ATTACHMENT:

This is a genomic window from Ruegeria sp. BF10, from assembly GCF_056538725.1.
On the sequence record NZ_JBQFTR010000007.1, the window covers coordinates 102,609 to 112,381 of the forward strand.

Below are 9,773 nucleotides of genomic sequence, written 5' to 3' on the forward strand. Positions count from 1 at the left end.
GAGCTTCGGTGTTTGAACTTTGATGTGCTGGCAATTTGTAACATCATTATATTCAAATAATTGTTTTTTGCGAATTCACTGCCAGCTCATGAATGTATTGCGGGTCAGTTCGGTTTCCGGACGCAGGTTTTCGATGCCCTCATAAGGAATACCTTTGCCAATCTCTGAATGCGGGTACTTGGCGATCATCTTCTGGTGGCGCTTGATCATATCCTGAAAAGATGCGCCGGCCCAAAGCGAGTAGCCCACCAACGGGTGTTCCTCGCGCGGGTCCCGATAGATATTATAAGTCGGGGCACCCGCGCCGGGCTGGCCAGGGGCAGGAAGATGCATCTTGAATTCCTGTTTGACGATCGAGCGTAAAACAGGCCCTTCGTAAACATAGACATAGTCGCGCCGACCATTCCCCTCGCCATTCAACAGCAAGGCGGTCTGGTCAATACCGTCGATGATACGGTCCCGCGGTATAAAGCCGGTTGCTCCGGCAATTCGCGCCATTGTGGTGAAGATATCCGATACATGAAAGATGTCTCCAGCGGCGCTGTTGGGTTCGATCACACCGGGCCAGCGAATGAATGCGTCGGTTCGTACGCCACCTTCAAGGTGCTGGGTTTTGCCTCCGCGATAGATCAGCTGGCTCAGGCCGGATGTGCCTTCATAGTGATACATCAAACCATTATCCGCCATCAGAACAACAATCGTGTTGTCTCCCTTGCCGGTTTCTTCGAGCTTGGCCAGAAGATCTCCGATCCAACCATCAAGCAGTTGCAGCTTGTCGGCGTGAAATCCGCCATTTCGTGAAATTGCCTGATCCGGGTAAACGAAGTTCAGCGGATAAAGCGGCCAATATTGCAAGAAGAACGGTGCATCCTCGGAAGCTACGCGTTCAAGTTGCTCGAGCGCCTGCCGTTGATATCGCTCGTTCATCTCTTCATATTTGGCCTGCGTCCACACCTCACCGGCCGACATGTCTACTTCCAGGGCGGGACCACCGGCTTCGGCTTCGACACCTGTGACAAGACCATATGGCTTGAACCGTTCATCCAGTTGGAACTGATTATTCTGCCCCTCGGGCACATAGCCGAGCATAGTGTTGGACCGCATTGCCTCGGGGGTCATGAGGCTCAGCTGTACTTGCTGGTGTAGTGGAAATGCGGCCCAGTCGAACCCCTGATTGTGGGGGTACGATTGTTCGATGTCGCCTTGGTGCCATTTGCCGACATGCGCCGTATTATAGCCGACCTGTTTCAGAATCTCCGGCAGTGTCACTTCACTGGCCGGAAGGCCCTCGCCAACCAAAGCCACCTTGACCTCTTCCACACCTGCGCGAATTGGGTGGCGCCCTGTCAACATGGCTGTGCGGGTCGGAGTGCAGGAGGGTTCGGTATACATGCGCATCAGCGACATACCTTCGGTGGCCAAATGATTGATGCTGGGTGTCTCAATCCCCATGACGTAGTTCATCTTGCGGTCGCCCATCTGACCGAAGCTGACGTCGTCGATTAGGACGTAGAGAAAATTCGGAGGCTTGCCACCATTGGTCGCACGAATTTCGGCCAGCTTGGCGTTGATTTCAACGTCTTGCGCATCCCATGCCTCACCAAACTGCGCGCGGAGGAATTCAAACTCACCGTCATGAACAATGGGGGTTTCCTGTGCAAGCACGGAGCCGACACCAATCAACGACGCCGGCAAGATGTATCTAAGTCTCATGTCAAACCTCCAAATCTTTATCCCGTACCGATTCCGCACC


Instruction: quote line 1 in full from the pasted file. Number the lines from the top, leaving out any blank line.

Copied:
This is a genomic window from Ruegeria sp. BF10, from assembly GCF_056538725.1.